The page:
It’s hardly what the 46-year-old Wisconsinite envisioned when he reluctantly took the speaker’s gavel last October. More immediately, it’s precisely what he hoped to avoid when he announced “A Better Way,” the House GOP’s six-part policy initiative that began with Tuesday’s summit and policy paper on poverty. “Let’s face it: People know what Republicans are against,” Ryan said in a video announcing the agenda. “Now we’re going to give you a plan to show you what we’re for.”
The problem for Ryan is that most Americans know what the Republican nominee is for: building a wall along the southern border, deporting more than 10 million illegal immigrants, temporarily freezing the flow of Muslims entering the United States, slapping tariffs on countries such as China, and bringing back “a hell of a lot worse than waterboarding” for terrorists captured on the battlefield, among other things.
And Ryan just endorsed the man behind those policies.
Keenly aware of this dilemma, Ryan manipulated the news cycle as best he could, launching the House GOP’s policy initiative less than 24 hours after his own lukewarm endorsement of Trump. He is marketing the effort as “A Better Way,” a double entendre that contrasts Ryan’s brand of conservatism not only with liberalism but also with Trumpism. (This is from the same playbook as “Confident America,” the slogan adopted by the speaker’s office last year, which jabs subtly at “Make America Great Again.”)
Ryan spent much of the primary season convinced that Trump could not win the nomination. As the front-runner’s delegate lead became insurmountable, he adjusted his expectations only slightly, preparing for a contested convention and studying with his team what his duties would be as its chairman.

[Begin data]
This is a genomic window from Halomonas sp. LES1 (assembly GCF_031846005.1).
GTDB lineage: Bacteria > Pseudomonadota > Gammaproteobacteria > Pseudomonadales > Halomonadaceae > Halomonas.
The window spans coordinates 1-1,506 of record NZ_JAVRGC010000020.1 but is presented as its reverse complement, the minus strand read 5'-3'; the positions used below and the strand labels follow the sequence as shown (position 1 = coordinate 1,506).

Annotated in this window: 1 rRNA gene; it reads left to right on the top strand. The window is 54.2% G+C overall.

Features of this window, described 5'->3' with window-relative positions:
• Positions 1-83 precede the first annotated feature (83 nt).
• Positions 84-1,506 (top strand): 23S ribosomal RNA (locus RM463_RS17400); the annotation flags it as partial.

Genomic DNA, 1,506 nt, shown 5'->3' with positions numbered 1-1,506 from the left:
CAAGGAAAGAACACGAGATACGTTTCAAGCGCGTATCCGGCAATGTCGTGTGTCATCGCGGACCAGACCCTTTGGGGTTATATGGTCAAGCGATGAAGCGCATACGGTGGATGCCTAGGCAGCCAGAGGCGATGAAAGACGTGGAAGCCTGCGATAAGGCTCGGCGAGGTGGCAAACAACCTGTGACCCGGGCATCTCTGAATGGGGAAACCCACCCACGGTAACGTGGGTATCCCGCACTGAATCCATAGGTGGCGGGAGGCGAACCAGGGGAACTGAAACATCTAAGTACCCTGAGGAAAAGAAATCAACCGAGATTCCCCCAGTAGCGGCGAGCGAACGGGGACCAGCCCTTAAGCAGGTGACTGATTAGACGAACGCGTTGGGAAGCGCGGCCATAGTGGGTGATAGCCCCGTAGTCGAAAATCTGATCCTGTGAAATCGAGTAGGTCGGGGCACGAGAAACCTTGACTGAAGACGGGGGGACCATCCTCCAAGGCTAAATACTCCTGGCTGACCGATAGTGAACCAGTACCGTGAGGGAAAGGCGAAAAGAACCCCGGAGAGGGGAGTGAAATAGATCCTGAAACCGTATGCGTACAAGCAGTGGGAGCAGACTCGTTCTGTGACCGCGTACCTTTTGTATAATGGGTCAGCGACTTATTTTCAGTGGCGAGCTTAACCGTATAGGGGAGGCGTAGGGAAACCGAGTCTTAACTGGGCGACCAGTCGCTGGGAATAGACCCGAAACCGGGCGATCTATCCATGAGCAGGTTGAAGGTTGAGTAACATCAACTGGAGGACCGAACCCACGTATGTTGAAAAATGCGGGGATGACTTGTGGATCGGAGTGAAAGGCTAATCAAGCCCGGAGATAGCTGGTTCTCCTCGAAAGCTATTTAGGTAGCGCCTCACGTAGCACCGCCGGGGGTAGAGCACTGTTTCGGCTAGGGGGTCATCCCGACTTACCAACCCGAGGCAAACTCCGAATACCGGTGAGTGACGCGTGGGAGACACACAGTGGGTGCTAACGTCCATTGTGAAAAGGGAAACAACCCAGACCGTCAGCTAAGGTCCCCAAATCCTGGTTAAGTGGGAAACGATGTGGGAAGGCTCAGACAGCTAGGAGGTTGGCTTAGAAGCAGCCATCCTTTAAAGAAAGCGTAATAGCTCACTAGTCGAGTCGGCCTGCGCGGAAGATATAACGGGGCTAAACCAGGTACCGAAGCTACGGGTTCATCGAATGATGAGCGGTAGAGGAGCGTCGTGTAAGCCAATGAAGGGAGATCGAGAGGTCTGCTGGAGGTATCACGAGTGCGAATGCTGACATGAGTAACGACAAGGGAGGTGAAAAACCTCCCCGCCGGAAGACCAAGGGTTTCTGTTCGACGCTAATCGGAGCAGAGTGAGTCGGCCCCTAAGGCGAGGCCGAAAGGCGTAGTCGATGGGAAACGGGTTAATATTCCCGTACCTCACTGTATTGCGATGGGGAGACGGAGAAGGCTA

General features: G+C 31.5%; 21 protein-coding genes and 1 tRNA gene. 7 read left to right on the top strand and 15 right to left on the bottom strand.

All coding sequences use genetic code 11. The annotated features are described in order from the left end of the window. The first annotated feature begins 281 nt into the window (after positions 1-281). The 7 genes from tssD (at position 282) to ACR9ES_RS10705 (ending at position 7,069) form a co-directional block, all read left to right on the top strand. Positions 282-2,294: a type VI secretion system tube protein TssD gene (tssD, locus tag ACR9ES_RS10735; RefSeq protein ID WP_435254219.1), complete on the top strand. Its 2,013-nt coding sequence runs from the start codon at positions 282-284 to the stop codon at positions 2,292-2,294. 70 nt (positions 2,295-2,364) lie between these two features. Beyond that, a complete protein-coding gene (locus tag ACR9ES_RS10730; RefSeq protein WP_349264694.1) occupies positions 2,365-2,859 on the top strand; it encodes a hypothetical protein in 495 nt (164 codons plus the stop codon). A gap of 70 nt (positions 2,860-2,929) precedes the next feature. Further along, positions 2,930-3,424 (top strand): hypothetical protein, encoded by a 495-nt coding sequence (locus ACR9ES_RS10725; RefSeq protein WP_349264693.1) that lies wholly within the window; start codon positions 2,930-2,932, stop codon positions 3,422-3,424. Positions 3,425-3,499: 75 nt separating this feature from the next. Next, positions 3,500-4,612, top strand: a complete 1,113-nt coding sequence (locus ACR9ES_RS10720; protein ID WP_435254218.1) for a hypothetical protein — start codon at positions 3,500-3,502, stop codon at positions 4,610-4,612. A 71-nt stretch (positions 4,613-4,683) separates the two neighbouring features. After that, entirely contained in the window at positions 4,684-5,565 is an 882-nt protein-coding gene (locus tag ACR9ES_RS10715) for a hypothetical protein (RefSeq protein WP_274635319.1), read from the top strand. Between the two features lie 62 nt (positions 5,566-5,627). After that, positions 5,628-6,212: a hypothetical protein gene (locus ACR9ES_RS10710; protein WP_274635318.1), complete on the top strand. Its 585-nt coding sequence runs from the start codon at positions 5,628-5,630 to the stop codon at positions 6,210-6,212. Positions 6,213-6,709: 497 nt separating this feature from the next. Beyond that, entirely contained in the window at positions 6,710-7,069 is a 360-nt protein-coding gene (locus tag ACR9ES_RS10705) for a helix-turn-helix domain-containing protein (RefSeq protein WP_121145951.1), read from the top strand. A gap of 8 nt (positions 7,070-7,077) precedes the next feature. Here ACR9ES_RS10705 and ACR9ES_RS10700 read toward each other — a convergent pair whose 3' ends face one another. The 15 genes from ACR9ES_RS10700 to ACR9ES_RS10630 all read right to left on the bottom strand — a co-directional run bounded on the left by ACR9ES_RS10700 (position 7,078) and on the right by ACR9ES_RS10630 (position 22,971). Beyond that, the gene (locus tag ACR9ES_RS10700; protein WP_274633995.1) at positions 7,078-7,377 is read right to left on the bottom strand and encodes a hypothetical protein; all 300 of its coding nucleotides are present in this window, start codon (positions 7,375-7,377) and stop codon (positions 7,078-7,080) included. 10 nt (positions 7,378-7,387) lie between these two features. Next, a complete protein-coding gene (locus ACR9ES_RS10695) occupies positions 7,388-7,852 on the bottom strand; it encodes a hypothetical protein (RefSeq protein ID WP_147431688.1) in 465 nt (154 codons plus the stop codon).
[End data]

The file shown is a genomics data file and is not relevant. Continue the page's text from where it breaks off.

Ryan faced a lose-lose proposition: He could either turn his back on his party’s nominee or pledge his allegiance to a man who represents everything he does not.
The speaker was thoroughly unprepared, then, when Ted Cruz and John Kasich dropped out after Indiana’s primary on May 3, effectively ceding the nomination to Trump. So surprised was Ryan that he had brief and theoretical conversations with intellectual allies about the merits of supporting a third-party conservative candidacy. That wasn’t feasible, Ryan knew. Instead, he faced a lose-lose proposition: He could either turn his back on his party’s nominee or pledge his allegiance to a man who represents everything he does not.
“Paul was stuck,” Sean Duffy, the Wisconsin congressman and Ryan’s close friend, said the day after Ryan’s endorsement and hours after the unveiling of the House GOP agenda. Is Ryan jeopardizing his image and message by backing Trump,? “There’s absolutely that risk,” Duffy says. “And many of my colleagues think about that, as do I. There’s a real risk for Paul. There’s a real risk for all of us.”